If you are using a foam block cushion because you need the height, consider rolling with a chair instead of leaving your legs hanging out like that.


While not nearly as nice as a proper zafu, I have traveled Asia for six months with an Inflatable Zafu in my backpack. I was glad to have it. (A towel, bed, or what have you, will stand in for a zabuton.)


If you are using a bench (or even tall cushions) to get a lot of height, so your knees are hanging while your ankles crossed, more power to you if you are happy with it. But I’d say you are better off with a chair height, and sit with your feet flat on the ground. So much more stable.

If you like to sit in Seiza (kneeling) then you want one that is as low as is comfortable without straining your knees. (If your ankles hurt, get something under them!)

Here’s the trick with benches. Most benches have flat bottoms, and angled tops. Which pretty much locks you into that angle, which is likely not precisely where you’d want it. The solution is a bench with rockers on the bottom. So when you sit on it, it tilts to the angle dictated by your posture. Much better. If it isn’t the right height, add cushions on top of it. The Omni Bench is a great bench, has beautiful ergonomics, and is incredibly well built. It folds for travel, though its a touch heavy if you are going light. The one thing to keep in mind is that the legs straddle yours, so if you sit wide or need a lot of room, it may not be the best option.

In that case, the Pi Bench puts the legs between yours, while still having rounded rockers. (But conversely means you can’t sit with your legs close.)


I don’t have specific recommendations here. You want something with a flat surface, not tilting back or contoured. (You can make the case for forward tilting but you have to see for yourself on those.)

The trick is really getting the right height. If it’s too low, add some flat pads. Otherwise, have someone chop the legs down to size on a stool for you. The back of the chair, as my Tai Chi instructor used to say, is just for hanging your coat on. ;) If you can’t sit comfortably without leaning back, then take our sitting course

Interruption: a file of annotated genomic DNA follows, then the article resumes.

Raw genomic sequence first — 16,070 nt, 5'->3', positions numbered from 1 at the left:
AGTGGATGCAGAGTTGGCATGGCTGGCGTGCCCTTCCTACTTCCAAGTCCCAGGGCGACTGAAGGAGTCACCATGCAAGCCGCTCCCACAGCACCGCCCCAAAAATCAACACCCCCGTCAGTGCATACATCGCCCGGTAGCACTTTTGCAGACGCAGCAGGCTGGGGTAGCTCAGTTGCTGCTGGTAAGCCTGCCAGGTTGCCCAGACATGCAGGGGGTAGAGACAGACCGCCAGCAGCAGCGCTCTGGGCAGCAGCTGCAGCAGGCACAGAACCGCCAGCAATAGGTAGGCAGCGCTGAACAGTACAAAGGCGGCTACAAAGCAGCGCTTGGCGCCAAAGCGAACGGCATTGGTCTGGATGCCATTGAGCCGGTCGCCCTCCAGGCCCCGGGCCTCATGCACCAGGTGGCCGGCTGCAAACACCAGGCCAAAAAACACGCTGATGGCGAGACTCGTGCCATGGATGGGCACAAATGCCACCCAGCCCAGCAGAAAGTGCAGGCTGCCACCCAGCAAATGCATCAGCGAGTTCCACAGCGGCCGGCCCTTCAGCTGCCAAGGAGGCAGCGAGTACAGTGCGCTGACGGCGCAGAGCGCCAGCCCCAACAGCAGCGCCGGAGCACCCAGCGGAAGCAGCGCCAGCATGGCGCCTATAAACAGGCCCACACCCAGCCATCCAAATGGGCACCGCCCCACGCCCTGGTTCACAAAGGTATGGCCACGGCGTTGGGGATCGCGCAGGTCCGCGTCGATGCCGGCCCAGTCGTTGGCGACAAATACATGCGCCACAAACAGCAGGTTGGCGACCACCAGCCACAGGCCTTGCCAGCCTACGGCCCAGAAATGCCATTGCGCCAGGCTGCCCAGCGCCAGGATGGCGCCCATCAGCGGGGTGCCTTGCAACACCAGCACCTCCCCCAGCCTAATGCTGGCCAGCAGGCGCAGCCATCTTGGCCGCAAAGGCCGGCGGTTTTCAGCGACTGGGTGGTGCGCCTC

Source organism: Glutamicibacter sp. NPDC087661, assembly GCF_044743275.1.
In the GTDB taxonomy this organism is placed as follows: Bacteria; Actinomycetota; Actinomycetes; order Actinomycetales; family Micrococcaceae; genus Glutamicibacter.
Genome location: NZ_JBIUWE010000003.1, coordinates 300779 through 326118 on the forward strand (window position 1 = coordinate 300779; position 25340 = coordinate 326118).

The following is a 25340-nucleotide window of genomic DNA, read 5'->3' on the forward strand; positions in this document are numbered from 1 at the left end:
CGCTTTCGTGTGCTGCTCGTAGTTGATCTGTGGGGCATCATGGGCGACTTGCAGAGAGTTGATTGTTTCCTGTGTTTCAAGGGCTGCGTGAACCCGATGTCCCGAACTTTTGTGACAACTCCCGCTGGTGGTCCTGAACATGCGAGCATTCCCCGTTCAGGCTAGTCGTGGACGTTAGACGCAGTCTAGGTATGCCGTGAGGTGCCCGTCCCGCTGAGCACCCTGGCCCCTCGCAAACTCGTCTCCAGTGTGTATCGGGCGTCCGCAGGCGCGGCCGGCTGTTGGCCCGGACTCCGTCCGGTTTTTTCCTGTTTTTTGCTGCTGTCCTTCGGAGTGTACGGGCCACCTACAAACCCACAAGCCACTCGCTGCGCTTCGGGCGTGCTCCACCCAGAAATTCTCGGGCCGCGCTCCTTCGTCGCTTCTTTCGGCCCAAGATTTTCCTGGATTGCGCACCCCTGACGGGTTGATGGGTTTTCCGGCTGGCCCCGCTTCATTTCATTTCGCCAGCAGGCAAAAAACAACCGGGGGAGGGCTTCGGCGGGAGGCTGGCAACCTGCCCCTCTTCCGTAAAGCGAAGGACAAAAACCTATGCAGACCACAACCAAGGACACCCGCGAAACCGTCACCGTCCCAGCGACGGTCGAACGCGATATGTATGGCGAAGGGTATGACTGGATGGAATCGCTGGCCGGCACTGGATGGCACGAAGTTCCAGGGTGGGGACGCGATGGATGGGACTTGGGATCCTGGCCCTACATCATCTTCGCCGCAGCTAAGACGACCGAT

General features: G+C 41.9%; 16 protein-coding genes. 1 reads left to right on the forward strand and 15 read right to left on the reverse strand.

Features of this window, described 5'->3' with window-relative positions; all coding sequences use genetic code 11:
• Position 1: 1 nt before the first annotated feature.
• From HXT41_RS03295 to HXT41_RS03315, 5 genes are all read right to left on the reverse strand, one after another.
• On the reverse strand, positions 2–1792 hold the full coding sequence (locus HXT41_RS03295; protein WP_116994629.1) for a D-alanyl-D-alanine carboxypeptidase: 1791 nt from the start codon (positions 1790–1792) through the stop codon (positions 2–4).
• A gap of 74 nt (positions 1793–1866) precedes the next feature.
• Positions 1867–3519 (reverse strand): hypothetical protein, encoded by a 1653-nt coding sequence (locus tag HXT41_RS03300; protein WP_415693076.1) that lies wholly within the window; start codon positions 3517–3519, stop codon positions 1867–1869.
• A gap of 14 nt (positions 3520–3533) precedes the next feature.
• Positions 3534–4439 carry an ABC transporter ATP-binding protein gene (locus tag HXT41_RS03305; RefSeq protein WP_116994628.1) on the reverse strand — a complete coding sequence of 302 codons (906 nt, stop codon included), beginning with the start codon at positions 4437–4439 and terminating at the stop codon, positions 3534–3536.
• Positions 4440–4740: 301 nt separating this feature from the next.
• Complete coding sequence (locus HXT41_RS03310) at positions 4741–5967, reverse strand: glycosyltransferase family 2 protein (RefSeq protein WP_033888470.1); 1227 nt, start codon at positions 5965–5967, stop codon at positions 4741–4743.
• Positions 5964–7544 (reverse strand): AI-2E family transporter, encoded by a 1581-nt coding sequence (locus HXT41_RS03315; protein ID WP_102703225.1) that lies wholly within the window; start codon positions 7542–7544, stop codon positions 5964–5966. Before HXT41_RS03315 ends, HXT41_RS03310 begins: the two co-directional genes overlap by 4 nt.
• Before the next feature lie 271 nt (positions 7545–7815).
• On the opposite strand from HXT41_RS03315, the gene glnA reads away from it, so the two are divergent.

If you are interested in chairs in general, I highly recommend Galen Cranz’s book The Chair: Rethinking Culture, Body, and Design (The short takeaway recommendation for an office chair from the book is the HAG Capisco. It’s pricey, but excellent.)

Non-sitting Accessories


There are, at last count, a zillion timer apps. On the iPhone I use Ensō. As a standalone timer, almost any kitchen timer will service. Pro-tip: A piece of tape, or a bandaid over the speaker will cut the sound of loud devices. (Kid’s toys are notorious offenders, even when you can control the volume!) If you want more control, and a calm chime sound, for a price, you can get the Pearl Enso. If you prefer analogue, sometimes it’s the little things in life, like the sound of a real, honest to god, bowl being struck.


Ever Changing, Ever the Same

I’ll keep updating this list, but these are the fundamentals. It’s more important to keep adjusting until you get it right for you, than it is to have the best or newest thing. The fundamentals are remarkably stable. If you have something you love, drop me a line, maybe I don’t know about it yet…


OK, The Kit that’ll get you rolling…

If you just want to get started, and roll from there, here’s what I’d recommend for most people…

From Carolina Mornings:

  • A kapok zabuton at least two inches wider than your knees (cover optional)
  • Zafu: a buckwheat Smile Cushion (cover optional)
  • One buckwheat Support Cushion for each additional inch of height needed. (test with books first.)

From Dharma Crafts:

  • One Whatever Cushion for each inch of space under your knees. A couple extra of these lying around never hurt anyone…

That will give you a great place to start, without fighting with poor seating.